Friday, December 29, 2006

Fortuna Sittard-Helmond Sport (22-12-2006)

Less than ten days before the end of 2006, my mates A.H., J.B. and I met up at Leuven railway station to make our last groundhop of the year. But not before we had sampled the goods of Frituur Luc in Holsbeek, definitely one of the best snack bars in Belgium. Full with satisfaction and snacks, we drove the fairly easy 100 km to Sittard in Limburg, the most southeastern province of the Netherlands, where we arrived just in time for the game.

Fortuna Sittard is not a well-known team in Dutch professional football today, but the club has a famous history. In 1968 two clubs from the area merged, Sittardia and Fortuna’54 (from Geleen). Fortuna was the first professional football club in the Netherlands and has twice won the Dutch Cup (KNVB Beker)! The fusion club Fortuna Sittard has played for many years in the Dutch eredivisie (premier league) and has had some famous players – even in the 1990s players like Kevin Hofland (now VFL Wolfsburg) and Mark Van Bommel (formerly PSV and Barcelona, now Bayern München) played at Fortuna under coach Bert Van Marwijk (later Feyenoord, now Borussia Dortmund). But these glory days are long gone. The last years the club has cheated bankruptcy a couple of times, but financial problems remain. Not withstanding the financial problems of Fortuna Sittard, the club moved in 1998 from the destitute De Baandert stadium to a modern 12.500 seater at the outskirts of town. Tellingly, in 2005 the club had to sell the very modern Wagner en Partners Stadion to a project developer to save its existence.

We bought a ticket for Tribune C at 10 euro a piece and took a place at the center of the pitch. There were some 2.300 supporters scattered around the stadium, with an estimated 50-100 from Helmond. Although the “hardcore” home fans were with few, they did show some nice banners.

Around us where some people in the Christmas spirit, which they also really needed that evening.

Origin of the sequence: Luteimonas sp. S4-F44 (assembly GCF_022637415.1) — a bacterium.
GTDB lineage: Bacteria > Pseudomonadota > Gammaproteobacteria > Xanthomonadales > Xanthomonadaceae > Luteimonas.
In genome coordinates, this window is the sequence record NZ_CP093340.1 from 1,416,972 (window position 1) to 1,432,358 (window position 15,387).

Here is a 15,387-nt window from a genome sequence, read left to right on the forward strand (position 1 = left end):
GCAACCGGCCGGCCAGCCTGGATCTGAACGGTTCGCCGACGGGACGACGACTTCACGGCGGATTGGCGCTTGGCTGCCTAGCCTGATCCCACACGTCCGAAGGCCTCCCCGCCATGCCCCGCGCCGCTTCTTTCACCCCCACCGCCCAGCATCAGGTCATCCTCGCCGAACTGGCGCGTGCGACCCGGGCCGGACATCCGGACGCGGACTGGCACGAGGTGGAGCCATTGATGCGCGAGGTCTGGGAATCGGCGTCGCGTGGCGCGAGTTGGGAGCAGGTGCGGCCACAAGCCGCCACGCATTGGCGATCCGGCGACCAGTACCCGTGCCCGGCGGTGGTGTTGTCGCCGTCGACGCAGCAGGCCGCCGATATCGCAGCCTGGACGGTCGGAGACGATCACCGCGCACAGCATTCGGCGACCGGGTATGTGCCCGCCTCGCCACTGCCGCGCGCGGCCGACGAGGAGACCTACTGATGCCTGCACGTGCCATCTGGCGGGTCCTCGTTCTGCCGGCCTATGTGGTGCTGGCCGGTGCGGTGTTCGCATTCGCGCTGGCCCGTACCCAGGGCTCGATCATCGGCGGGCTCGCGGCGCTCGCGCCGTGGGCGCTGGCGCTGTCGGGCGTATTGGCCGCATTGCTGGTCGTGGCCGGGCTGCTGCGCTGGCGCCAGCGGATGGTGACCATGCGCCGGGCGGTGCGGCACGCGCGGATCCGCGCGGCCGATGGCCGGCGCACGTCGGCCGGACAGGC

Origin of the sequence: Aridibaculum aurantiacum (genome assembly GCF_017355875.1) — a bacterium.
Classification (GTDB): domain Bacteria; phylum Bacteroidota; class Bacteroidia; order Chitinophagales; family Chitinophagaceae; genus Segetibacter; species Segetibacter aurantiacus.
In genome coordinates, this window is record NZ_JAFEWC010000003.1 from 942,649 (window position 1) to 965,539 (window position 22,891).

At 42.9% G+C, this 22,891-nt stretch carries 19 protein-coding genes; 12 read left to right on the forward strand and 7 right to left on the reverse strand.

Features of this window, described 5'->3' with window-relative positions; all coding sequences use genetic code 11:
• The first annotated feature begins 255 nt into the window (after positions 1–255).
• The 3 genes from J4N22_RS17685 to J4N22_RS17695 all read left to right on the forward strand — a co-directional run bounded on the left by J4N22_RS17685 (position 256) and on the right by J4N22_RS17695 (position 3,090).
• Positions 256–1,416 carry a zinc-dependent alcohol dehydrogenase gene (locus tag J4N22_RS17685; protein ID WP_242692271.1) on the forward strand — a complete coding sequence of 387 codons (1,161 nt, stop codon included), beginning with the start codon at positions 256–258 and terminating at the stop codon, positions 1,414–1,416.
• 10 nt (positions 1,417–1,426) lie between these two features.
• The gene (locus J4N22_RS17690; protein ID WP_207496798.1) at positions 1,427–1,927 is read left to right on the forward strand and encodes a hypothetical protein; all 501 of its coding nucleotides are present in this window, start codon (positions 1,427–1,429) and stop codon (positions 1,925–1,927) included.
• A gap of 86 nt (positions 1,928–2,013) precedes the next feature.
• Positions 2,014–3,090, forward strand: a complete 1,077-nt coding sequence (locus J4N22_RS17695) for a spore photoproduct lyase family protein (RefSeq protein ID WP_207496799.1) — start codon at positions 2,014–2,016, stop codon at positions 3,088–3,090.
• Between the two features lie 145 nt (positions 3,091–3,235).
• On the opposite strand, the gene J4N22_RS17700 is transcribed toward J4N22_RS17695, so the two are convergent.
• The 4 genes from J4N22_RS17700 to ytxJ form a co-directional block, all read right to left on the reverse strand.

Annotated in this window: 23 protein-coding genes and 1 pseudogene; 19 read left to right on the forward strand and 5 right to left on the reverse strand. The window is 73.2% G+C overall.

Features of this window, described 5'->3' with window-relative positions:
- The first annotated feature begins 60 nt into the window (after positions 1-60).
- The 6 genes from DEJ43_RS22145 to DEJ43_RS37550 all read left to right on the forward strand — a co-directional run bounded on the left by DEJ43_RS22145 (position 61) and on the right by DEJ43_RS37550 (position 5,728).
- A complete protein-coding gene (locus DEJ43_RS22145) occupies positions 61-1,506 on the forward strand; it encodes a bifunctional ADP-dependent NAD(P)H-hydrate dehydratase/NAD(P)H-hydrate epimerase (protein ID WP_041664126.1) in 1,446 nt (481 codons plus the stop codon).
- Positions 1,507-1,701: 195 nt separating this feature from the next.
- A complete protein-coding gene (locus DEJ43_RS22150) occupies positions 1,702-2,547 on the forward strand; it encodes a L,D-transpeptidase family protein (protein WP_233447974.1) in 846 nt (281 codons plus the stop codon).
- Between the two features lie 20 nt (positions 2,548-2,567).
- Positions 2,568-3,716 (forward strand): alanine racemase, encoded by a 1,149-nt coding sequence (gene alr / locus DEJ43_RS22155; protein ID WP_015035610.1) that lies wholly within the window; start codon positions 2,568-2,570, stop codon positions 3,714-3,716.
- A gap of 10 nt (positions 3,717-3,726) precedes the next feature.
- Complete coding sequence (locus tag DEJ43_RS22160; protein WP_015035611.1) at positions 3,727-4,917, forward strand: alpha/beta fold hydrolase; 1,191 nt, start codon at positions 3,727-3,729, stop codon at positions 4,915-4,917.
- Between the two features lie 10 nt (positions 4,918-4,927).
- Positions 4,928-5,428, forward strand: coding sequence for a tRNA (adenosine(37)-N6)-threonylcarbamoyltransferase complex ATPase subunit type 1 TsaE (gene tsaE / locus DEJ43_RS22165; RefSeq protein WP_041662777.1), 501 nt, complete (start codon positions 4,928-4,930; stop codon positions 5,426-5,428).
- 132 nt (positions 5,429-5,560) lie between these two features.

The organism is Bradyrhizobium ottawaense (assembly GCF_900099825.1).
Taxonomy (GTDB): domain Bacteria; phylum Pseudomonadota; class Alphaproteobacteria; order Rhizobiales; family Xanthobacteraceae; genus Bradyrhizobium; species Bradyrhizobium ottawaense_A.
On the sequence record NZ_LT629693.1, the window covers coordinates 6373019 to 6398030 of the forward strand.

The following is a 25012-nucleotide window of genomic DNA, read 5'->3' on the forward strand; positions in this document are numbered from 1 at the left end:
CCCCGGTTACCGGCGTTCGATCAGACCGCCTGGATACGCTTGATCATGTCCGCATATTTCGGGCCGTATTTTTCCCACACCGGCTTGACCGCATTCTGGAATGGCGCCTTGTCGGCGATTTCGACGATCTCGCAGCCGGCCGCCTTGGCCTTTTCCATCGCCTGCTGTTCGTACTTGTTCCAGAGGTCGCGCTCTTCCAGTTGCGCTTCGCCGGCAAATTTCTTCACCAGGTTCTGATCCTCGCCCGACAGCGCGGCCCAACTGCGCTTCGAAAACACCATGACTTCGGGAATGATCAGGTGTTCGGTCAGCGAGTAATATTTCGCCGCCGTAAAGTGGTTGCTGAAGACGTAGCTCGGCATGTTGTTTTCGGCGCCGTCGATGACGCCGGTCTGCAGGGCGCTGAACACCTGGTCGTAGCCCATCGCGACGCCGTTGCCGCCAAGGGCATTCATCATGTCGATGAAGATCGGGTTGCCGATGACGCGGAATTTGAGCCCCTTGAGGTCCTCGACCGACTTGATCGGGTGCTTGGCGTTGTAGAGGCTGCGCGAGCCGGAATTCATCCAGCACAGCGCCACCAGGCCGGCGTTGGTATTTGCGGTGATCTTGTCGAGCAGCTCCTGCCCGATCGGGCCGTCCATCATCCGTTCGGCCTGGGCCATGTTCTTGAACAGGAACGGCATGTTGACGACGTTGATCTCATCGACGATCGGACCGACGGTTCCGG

As Ronse-Waregem the week before, Fortuna-Helmond was a game between the bottom two of the first division, i.e. the Dutch eerste divisie (or in good Dutch “Jupiler League”). The fact that A.H. and I watched the bottom two of the Dutch and Belgian league play within one week also enabled us to compare the two leagues a bit: the Dutch league turned out to be both better and (much) more professional. The Wagner and Partner Stadion, for example, would make many a Belgian Eerste Klasse team jealous. Also in terms of technique and pace the Dutch game was a lot better; in part helped by the fact that both teams had various ex-players from the youth programs of top teams (notably PSV).

While the game was entertaining at times, it was again a fan behind us that made the evening. This time it was a not a voice of irony and nuance, but thé most biased fan I have ever heard. And that, I can assure you, is not an easy job! This guy saw every attack of Helmond as off-side, counted at least fifteen handballs (all for Helmond, obviously), and endlessly called for yellow cards (except the one time a Helmond player got a yellow card, when he demanded a red card :-). He was sitting next to his mother or wife (we couldn’t tell), who not just tolerated him, but actually encouraged him in his overly expressive supportering. My high point was when he, at the end of the game, declared to her in all earnestness, that Fortuna could have been 12-1 up already (in fact, they could have been at best 1-2 down).